★★★ Everything Is Energy ★★★
I started painting after a career crisis in 2020. I was working as a healthcare professional and went through burnout, which led me to switch my career to business and finance. During the crisis, I needed something to let go of and process my feelings so I registered for a painting course. I just fell in love with making art! I love that I can do something with my hands, work with beautiful bold colors and express myself. Art saved me.
I create artwork that is meant to be a moment of inspiration and joy. My process is intuitive, I start by using bold colors and let my feelings guide me from there. I love the colors magenta and turquoise, and metallic paints. Bright and beautiful colors make me happy. My way of using contrasting details and multiple layers add texture that is unique to my artwork. With my artwork, I want to convey the message that we all need to love ourselves, take care of ourselves, and appreciate life! Everything happens for a reason and we should just travel within life`s current and trust. I want to bring beauty into homes and remind us of our own strength and the importance of love and gratefulness.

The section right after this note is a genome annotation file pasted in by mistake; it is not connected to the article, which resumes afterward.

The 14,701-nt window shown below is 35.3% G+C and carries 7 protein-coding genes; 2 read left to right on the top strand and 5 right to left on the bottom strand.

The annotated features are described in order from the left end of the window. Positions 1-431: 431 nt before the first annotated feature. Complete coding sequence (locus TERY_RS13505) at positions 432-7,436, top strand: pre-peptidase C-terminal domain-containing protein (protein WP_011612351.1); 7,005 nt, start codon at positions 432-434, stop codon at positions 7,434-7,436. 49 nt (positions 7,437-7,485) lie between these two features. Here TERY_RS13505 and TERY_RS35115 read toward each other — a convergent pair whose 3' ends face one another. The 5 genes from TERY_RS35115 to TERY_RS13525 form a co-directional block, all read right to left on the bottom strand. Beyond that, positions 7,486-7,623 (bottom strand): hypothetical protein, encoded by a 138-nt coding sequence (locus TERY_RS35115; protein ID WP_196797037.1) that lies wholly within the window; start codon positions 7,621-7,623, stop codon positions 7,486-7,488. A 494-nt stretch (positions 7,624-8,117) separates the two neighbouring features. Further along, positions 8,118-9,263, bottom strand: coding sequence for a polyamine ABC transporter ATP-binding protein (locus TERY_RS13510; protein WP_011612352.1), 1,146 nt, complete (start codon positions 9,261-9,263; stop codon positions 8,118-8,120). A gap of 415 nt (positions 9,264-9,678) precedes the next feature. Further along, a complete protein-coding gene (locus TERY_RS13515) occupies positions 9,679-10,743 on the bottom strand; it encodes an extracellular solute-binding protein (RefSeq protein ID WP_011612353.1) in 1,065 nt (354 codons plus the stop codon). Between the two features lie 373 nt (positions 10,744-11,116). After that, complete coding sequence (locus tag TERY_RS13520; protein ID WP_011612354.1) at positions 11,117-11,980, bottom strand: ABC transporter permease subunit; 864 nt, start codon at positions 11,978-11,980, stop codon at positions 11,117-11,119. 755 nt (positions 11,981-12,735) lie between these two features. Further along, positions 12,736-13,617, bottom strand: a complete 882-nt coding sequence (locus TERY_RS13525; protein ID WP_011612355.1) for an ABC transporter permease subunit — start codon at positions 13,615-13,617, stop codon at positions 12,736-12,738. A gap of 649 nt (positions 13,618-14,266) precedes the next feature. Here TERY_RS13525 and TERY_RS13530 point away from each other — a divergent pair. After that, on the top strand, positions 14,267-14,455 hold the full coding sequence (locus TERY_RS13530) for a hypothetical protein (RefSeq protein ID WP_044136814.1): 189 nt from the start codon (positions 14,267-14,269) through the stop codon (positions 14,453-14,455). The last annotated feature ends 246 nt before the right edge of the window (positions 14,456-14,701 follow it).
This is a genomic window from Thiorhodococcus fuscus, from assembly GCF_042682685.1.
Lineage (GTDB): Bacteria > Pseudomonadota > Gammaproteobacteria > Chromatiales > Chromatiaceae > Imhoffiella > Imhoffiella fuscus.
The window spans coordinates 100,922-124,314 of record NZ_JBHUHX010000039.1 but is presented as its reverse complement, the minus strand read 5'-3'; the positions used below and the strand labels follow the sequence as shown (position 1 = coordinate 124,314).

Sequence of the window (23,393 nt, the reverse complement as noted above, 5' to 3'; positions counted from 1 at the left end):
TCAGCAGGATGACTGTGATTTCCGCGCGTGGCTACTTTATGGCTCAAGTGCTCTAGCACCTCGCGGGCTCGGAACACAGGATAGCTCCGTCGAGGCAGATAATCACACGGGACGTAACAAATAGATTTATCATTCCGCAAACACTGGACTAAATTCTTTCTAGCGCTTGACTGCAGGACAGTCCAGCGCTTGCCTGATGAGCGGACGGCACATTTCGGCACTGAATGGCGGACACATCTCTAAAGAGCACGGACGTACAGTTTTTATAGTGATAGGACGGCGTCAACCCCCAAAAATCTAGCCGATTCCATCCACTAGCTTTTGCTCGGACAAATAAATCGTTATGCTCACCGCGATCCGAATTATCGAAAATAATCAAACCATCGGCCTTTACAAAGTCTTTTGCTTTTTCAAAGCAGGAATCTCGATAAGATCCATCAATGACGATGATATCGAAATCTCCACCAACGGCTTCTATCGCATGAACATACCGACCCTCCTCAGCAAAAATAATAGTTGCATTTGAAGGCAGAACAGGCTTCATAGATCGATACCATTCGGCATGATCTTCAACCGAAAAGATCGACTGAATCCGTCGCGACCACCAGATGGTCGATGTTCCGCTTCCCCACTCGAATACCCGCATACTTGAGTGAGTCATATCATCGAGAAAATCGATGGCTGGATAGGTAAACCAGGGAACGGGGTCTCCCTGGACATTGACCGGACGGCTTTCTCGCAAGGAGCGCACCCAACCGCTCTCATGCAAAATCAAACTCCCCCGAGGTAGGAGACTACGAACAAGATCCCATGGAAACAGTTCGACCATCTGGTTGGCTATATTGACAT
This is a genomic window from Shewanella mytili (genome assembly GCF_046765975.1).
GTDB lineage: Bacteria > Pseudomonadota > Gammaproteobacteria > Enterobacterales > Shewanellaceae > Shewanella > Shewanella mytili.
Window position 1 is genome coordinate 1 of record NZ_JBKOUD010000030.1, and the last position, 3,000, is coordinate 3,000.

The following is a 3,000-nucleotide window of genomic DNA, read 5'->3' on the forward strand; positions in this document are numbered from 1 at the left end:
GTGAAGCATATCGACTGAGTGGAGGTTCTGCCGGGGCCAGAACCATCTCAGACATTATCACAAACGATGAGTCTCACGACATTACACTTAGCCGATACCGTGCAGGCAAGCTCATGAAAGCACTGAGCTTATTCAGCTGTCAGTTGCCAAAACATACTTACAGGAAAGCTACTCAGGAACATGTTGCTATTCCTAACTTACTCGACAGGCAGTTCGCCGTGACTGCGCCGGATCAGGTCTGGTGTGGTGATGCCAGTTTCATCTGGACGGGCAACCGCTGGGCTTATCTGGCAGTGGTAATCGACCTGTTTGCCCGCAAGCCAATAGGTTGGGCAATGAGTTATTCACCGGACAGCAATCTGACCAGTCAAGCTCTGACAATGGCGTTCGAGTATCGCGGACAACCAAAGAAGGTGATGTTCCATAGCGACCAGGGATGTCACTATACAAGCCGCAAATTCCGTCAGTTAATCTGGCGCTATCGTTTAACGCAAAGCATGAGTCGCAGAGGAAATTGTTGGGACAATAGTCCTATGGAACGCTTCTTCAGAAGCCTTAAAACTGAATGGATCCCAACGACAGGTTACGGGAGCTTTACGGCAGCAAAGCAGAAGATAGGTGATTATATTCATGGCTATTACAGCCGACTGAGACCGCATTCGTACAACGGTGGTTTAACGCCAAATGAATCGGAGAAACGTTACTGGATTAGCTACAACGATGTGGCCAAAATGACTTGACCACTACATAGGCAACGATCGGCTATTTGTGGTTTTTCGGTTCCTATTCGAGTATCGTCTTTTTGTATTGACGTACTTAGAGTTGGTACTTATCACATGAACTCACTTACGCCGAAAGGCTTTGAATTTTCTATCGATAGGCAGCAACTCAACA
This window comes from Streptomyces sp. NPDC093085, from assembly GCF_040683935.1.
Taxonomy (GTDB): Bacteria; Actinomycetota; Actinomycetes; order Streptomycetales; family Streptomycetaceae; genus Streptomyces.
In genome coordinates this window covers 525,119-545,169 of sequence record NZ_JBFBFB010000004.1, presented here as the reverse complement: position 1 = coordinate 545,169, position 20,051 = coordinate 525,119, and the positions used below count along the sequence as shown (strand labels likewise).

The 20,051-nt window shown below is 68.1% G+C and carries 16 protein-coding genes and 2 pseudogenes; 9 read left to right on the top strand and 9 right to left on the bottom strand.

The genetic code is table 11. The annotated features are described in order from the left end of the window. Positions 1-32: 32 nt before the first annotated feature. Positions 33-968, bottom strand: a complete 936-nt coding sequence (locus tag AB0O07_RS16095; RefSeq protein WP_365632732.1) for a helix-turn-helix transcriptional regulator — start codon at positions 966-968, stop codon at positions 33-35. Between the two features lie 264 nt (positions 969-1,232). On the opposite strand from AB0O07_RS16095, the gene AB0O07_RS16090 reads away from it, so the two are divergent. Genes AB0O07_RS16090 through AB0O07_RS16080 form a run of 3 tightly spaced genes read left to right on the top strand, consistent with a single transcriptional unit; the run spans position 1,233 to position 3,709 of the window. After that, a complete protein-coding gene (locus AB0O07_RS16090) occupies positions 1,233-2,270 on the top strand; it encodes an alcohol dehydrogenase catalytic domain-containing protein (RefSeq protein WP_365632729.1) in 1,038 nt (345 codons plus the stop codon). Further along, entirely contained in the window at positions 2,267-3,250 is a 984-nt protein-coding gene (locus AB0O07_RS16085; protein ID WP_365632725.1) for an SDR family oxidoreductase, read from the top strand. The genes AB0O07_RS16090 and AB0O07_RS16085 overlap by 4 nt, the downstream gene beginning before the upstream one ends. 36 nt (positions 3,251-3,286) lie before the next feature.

I paint with acrylic colors and my process is very intuitive and spiritual. My inspiration arises from many sources and strong colors are a big part of it. While painting, I let myself go and just paint without thinking too much and let the colors and my feelings guide me. I like to play with contrast and duality, texture, and add details to my artwork.
★★★ Flirting With Joy ★★★
Alicia is a storyteller at heart and interpreting her visual tales, through her paintings, brings her great joy. These inspirations stem from Alicia’s symbolic imagination representing secret realms filled with magnificent depths of femininity and beauty. Alicia’s paintings are captivating, and her compositions are executed with intent and motive. “My portraits are linked together through precise and distinctive placements. I purposely fill the atmosphere with visual fragrances that linger in the air and connect with viewers as they personally identify with the unfolding narratives.”